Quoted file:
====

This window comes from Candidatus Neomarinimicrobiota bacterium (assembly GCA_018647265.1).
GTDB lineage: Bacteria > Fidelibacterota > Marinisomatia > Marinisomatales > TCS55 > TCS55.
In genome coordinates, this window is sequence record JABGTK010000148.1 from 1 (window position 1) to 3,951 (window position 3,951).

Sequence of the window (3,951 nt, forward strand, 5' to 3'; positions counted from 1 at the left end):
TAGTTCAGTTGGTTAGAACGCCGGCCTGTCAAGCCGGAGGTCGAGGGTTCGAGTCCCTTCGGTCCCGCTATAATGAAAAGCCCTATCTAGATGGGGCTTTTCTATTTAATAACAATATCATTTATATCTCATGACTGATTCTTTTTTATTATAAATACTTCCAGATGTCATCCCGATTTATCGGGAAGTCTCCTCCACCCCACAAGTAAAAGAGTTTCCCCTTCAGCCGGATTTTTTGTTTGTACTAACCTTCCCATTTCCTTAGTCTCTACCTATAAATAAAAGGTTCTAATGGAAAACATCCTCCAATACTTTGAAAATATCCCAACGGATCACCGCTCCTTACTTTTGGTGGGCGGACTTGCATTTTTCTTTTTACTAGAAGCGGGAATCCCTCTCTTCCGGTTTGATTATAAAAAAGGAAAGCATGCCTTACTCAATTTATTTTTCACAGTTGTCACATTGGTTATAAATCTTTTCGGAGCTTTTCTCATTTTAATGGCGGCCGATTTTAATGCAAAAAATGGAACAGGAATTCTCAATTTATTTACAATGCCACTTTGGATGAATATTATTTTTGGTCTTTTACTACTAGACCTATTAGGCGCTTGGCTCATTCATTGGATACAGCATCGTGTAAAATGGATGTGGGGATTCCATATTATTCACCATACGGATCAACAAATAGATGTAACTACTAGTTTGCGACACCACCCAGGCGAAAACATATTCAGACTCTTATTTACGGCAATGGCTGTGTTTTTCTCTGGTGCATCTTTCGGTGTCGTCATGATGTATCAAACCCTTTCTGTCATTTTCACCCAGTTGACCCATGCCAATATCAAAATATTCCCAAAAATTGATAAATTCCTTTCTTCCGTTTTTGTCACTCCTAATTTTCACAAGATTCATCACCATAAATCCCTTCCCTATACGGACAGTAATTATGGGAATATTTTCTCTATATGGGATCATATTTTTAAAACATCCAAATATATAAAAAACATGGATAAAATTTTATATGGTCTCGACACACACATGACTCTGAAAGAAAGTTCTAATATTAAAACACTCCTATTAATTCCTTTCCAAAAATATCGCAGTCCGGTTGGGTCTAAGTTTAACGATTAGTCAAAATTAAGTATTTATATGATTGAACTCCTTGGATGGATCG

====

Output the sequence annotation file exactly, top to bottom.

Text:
This window comes from Candidatus Neomarinimicrobiota bacterium (assembly GCA_018647265.1).
GTDB lineage: Bacteria > Fidelibacterota > Marinisomatia > Marinisomatales > TCS55 > TCS55.
In genome coordinates, this window is sequence record JABGTK010000148.1 from 1 (window position 1) to 3,951 (window position 3,951).

Sequence of the window (3,951 nt, forward strand, 5' to 3'; positions counted from 1 at the left end):
TAGTTCAGTTGGTTAGAACGCCGGCCTGTCAAGCCGGAGGTCGAGGGTTCGAGTCCCTTCGGTCCCGCTATAATGAAAAGCCCTATCTAGATGGGGCTTTTCTATTTAATAACAATATCATTTATATCTCATGACTGATTCTTTTTTATTATAAATACTTCCAGATGTCATCCCGATTTATCGGGAAGTCTCCTCCACCCCACAAGTAAAAGAGTTTCCCCTTCAGCCGGATTTTTTGTTTGTACTAACCTTCCCATTTCCTTAGTCTCTACCTATAAATAAAAGGTTCTAATGGAAAACATCCTCCAATACTTTGAAAATATCCCAACGGATCACCGCTCCTTACTTTTGGTGGGCGGACTTGCATTTTTCTTTTTACTAGAAGCGGGAATCCCTCTCTTCCGGTTTGATTATAAAAAAGGAAAGCATGCCTTACTCAATTTATTTTTCACAGTTGTCACATTGGTTATAAATCTTTTCGGAGCTTTTCTCATTTTAATGGCGGCCGATTTTAATGCAAAAAATGGAACAGGAATTCTCAATTTATTTACAATGCCACTTTGGATGAATATTATTTTTGGTCTTTTACTACTAGACCTATTAGGCGCTTGGCTCATTCATTGGATACAGCATCGTGTAAAATGGATGTGGGGATTCCATATTATTCACCATACGGATCAACAAATAGATGTAACTACTAGTTTGCGACACCACCCAGGCGAAAACATATTCAGACTCTTATTTACGGCAATGGCTGTGTTTTTCTCTGGTGCATCTTTCGGTGTCGTCATGATGTATCAAACCCTTTCTGTCATTTTCACCCAGTTGACCCATGCCAATATCAAAATATTCCCAAAAATTGATAAATTCCTTTCTTCCGTTTTTGTCACTCCTAATTTTCACAAGATTCATCACCATAAATCCCTTCCCTATACGGACAGTAATTATGGGAATATTTTCTCTATATGGGATCATATTTTTAAAACATCCAAATATATAAAAAACATGGATAAAATTTTATATGGTCTCGACACACACATGACTCTGAAAGAAAGTTCTAATATTAAAACACTCCTATTAATTCCTTTCCAAAAATATCGCAGTCCGGTTGGGTCTAAGTTTAACGATTAGTCAAAATTAAGTATTTATATGATTGAACTCCTTGGATGGATCG